One of the great things about Maryland Public Television’s Motorweek is that it puts even the least sporty cars through their paces, meaning we get to watch a bunch of shitty Chrysler K Cars try to stop from 55 mph, big AMC SUVs try to make it around a slalom, and old French cars designed in the 1930s try to get from zero to 60 mph. It’s automotive torture, and yet it’s hard not to watch.
The Citroen 2CV, or Deux Chevaux, was France’s Volkswagen Beetle. Designed before the war, but delayed because of it, the 2CV began production in 1949, and became ubiquitous not just in France, but all around the world, with nearly 9 million 2CVs and 2CV variants from 1948 until production ended in 1990.
Sure, the car originally started with nine horsepower, but that number crept up up over the years to 12, then 14, then 18, then—in the case of the 2CV6 model tested in Motorweek’s video below, that number went all the way up to 29 horsepower thanks to a 602cc engine (which was initially rated at 33 hp, but then reduced).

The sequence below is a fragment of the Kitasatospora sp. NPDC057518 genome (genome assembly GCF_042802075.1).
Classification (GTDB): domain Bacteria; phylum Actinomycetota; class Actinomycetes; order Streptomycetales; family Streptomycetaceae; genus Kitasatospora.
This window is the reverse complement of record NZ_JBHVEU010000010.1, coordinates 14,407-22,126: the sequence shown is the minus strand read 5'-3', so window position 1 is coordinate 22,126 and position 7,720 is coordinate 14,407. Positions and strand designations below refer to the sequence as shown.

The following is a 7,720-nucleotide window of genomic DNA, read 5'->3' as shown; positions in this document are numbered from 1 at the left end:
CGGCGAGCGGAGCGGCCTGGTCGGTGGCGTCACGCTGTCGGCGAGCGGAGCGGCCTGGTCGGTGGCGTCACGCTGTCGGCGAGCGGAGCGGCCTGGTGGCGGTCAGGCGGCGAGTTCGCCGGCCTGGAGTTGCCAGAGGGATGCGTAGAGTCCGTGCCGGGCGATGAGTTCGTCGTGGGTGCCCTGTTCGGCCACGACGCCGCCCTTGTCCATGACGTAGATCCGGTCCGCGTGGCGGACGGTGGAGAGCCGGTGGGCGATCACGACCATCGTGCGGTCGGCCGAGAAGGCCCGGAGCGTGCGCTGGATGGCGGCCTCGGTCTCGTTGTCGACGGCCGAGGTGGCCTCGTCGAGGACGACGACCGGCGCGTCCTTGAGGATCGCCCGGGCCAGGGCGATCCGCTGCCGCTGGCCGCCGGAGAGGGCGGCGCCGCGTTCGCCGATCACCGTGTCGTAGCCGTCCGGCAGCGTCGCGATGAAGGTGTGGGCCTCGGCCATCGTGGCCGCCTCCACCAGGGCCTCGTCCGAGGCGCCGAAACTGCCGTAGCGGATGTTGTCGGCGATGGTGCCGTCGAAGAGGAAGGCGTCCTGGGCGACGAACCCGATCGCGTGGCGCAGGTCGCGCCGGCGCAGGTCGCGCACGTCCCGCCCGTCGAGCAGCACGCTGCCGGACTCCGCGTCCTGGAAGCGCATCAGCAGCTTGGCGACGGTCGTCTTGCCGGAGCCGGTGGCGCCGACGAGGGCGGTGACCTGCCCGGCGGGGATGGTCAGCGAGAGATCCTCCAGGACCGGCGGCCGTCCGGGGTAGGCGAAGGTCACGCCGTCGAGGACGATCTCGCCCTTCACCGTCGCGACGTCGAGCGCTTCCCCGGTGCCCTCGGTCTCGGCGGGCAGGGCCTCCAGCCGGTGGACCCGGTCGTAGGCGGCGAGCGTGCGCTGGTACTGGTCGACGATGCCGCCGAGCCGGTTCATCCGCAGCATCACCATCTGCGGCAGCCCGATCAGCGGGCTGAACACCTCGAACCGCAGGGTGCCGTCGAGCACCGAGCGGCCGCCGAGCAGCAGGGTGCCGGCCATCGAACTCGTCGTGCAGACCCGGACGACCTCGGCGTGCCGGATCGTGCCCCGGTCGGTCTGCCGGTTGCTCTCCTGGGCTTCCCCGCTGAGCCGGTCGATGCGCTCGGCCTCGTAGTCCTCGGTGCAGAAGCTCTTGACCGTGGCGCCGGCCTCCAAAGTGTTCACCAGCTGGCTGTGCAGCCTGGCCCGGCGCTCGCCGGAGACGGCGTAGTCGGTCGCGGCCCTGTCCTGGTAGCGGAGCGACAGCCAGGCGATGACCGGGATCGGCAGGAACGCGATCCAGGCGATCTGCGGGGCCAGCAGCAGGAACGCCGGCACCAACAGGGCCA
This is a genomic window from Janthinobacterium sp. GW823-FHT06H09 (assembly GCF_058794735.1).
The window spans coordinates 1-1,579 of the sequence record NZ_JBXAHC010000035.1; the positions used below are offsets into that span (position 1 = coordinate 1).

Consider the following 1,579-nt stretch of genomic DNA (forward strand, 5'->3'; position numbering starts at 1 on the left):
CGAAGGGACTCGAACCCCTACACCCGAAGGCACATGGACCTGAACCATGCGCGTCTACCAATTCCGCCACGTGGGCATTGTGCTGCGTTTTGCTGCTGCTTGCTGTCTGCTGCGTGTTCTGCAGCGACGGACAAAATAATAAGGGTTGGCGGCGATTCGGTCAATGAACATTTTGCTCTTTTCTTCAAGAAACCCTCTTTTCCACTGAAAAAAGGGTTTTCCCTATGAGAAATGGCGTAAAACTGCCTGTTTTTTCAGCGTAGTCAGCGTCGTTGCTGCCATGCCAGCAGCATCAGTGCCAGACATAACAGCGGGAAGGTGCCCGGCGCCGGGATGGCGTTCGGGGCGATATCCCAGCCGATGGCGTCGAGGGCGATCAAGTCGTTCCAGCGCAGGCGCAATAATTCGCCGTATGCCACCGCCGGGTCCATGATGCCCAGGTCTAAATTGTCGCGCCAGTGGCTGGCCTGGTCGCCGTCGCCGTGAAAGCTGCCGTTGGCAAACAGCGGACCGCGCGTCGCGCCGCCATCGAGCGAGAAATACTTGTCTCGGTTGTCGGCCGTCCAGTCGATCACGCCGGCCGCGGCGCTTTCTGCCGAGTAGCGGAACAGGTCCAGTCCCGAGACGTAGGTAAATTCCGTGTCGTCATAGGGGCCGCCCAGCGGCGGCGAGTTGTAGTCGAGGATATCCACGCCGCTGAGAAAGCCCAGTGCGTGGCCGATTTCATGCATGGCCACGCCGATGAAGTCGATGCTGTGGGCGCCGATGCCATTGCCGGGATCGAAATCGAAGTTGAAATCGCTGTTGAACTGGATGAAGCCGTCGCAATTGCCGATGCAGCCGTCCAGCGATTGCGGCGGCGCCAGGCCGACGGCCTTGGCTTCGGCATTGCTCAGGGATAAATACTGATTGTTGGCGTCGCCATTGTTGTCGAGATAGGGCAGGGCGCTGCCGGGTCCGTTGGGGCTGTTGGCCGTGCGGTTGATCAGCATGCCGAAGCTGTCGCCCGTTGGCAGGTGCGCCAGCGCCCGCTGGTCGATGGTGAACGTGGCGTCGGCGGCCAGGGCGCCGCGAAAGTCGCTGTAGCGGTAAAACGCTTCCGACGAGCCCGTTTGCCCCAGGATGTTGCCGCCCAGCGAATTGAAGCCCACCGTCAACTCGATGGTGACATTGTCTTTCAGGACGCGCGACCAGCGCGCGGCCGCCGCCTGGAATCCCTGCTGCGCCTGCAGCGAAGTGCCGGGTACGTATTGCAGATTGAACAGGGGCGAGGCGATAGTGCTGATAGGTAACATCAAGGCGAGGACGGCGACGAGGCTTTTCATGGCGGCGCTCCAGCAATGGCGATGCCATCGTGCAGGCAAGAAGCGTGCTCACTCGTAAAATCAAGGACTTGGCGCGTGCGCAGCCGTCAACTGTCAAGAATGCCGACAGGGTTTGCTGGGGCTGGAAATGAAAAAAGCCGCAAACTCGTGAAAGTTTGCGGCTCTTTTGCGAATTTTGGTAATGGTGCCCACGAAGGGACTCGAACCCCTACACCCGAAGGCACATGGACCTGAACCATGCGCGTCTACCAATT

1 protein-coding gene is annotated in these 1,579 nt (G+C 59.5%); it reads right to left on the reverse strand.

Despite multiple changes to the suspension, there’s no escaping the fact that the 2CV is a 1930s design, and that makes watching the little air-cooled, front-wheel drive People’s Car go through Motorweek’s barrage of testing all the more exciting:
Host John Davis, says that handling—thanks to fully independent suspension, coil springs, and a steering system that basically makes the car un-roll-able—was actually not bad. But zero to 60 mph took an absurdly slow 28 seconds, and braking from 55 mph wasn’t even possible, with Motorweek actually running out of track, and having to settle with a 50 to 0 braking distance.
Yeah, watching that old 2CV get chucked around a test track is definitely satisfying, but only because the lovable little French economy car is so far out of its element.